MP - stands for Member of Parliament. Each of the 650 UK constituencies has an MP who represents his or her area's interests in the House of Commons.

Majority - this means one party winning more than 50% of seats in the House of Commons that allows them to form a government (the magic number is 326).

Manifesto - a list of a party's ideas and policies, outlining what it'll do if it wins the election.

Marginal seat - a constituency where different party's support is very close and it's hard to predict who will win.

Swing - used to describe how much of a change in support there is from one party to another.

Front door entrance of 10 Downing Street, London, which is the residence and office of the Prime Minister of the United Kingdom of Great Britain and Northern Ireland, situated on Downing Street in the City of Westminster in London, England. It is actually the official residence of the First Lord of the Treasury, but in modern times this post has always been held simultaneously with the office of Prime Minister.
The Prime Minister of the United Kingdom lives at 10 Downing Street in London

Opposition - the political parties with the most number of seats are The Opposition. They sit opposite the government in the House of Commons. The leader of the opposition party with the most seats is called the "Leader of the Opposition".

Parliament - is where new laws get debated and agreed. Parliament is made up of two 'houses' - the House of Commons and the House of Lords - and also, officially, the Queen but she doesn't get involved in decision-making.

Party - we're talking political party here, which refers to a group that have common political goals. Most MPs belong to a political party.

Pledge - a pledge is a promise from a political party.

Policy - is the name for a plan of action from the party.

A polling station
A polling station where the public can go to vote on election day

Polling station - is the place where you go to cast your vote - usually somewhere local to where you live, such as a school.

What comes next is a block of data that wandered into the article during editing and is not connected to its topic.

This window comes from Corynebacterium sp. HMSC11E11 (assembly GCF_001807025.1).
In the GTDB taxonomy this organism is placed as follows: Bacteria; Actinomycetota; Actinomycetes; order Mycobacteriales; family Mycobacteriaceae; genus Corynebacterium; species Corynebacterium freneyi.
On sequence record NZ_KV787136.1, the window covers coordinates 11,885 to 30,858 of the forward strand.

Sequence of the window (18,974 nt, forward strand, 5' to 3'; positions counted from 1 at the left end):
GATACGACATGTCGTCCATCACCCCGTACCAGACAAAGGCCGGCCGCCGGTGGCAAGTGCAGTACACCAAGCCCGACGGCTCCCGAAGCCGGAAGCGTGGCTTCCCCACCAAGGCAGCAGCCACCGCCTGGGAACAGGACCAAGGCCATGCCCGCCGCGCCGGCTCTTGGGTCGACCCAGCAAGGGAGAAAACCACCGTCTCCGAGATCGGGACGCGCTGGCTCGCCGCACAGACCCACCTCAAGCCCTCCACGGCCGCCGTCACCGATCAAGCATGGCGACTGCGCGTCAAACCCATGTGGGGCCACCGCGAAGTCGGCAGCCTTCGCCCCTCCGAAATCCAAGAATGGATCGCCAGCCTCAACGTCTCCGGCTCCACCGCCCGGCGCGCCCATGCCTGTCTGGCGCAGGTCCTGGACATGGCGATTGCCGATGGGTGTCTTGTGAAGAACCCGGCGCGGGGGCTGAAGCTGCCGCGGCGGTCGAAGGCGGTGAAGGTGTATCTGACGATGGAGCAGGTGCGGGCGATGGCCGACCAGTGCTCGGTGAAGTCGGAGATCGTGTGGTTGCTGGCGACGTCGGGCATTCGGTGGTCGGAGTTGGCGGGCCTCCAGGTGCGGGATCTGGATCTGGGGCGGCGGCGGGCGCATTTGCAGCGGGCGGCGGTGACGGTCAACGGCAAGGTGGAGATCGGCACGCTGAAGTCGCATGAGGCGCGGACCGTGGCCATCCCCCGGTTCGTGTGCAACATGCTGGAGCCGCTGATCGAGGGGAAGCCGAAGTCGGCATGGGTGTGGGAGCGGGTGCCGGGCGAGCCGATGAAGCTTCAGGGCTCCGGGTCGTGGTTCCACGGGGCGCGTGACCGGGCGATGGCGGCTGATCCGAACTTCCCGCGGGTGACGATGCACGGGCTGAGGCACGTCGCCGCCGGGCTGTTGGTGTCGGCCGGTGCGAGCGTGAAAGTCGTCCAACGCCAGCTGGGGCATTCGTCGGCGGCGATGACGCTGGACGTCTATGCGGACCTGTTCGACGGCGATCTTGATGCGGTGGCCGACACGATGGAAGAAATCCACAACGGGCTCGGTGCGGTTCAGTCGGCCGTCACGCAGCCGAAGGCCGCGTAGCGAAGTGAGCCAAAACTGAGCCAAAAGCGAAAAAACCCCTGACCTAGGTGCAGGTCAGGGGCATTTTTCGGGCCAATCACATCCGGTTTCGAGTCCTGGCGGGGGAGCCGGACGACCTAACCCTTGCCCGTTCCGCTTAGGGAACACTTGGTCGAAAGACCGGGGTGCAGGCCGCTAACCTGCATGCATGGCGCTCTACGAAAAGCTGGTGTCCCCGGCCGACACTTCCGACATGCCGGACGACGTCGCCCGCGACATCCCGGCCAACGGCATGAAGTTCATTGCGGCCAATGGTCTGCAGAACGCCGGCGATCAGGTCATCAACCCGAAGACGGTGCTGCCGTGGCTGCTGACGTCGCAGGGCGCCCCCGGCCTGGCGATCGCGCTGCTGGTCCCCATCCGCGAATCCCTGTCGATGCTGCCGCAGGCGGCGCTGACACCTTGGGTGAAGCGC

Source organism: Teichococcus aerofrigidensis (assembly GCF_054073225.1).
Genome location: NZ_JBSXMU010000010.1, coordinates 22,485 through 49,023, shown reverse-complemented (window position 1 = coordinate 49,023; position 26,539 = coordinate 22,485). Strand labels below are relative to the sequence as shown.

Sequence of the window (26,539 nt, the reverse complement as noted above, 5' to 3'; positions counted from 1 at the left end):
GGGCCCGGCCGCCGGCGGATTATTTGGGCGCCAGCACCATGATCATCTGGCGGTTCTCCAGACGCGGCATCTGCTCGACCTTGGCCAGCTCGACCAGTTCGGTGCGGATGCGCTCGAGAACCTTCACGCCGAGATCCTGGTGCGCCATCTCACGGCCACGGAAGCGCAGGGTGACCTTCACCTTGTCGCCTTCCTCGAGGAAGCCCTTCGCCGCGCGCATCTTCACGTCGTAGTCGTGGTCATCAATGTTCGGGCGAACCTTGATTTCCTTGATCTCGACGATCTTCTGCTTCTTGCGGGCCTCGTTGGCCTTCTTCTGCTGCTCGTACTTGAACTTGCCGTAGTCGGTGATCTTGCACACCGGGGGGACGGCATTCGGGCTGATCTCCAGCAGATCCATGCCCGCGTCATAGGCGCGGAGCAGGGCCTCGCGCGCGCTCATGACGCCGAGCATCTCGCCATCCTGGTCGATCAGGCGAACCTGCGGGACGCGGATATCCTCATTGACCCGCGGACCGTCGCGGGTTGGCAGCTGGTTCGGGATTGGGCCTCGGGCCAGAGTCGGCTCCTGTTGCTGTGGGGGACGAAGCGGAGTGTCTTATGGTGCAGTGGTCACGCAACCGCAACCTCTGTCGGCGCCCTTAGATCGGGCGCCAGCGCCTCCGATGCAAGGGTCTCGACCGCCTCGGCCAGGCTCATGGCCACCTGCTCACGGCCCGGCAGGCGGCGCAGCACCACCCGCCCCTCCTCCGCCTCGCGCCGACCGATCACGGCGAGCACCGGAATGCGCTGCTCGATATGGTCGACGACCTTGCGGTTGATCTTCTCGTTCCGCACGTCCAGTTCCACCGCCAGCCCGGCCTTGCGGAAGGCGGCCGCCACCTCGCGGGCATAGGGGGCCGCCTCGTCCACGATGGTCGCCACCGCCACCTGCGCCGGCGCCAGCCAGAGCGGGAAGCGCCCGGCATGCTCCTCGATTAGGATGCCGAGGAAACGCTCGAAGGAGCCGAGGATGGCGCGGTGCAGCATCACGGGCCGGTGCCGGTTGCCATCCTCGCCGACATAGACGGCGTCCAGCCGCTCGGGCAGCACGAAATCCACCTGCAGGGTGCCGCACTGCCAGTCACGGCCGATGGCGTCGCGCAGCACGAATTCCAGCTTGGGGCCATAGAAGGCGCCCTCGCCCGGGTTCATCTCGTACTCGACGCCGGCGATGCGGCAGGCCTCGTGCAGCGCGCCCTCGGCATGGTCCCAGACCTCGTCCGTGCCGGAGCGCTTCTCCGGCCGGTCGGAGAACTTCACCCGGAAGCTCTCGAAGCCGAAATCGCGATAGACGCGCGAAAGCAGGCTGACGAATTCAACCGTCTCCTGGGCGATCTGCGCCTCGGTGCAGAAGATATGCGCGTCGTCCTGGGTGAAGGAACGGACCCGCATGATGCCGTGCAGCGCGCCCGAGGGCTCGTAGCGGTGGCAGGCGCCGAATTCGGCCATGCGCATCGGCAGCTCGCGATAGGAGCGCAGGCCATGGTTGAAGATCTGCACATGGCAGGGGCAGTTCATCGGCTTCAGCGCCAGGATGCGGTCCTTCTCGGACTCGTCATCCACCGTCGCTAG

Prime Minister of the United Kingdom - the person who is leader of the country and moves into 10 Downing Street. It's usually the leader of the biggest political party.

Referendum - a type of vote where voters are given the chance to decide on a major issue, by voting yes or no. This type of election doesn't elect any people, it simply lets politicians know how the country thinks about a single issue.

Returning officer - the person chosen to make sure the area's vote goes smoothly and is done fairly. He or she will also announce the result.

The House of Lords is the upper house of the Houses of Parliament of the United Kingdom and is also commonly referred to as 'the Lords'House of Lords
The House of Lords has red benches and is also commonly known as 'the Lords'

Seat - when a candidate wins and becomes an MP, they win a 'seat' in the Houses of Parliament.

Spoilt ballot - when a voter hasn't voted properly on their ballot paper, such as by leaving it blank or writing more than one cross. Spoilt votes don't count towards the final result.

Term - a bit like a term at school or university, it means the period of time between general elections. MPs are elected to serve for one term.

Turnout - the number or percentage of people who actually turned out to vote.